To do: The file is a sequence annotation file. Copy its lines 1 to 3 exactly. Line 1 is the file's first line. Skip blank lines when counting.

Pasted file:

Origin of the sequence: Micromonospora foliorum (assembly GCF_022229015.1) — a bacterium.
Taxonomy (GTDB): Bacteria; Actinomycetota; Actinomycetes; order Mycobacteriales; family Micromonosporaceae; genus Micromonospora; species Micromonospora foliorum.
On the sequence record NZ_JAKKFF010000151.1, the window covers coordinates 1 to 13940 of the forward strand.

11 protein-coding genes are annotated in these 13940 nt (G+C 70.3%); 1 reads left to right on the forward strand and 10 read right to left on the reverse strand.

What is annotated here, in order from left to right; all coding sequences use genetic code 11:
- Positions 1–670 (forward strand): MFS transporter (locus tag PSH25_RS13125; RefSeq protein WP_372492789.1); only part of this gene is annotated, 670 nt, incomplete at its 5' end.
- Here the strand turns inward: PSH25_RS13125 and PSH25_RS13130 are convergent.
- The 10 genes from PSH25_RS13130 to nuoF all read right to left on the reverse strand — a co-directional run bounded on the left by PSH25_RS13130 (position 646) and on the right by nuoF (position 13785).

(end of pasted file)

Origin of the sequence: Micromonospora foliorum (assembly GCF_022229015.1) — a bacterium.
Taxonomy (GTDB): Bacteria; Actinomycetota; Actinomycetes; order Mycobacteriales; family Micromonosporaceae; genus Micromonospora; species Micromonospora foliorum.
On the sequence record NZ_JAKKFF010000151.1, the window covers coordinates 1 to 13940 of the forward strand.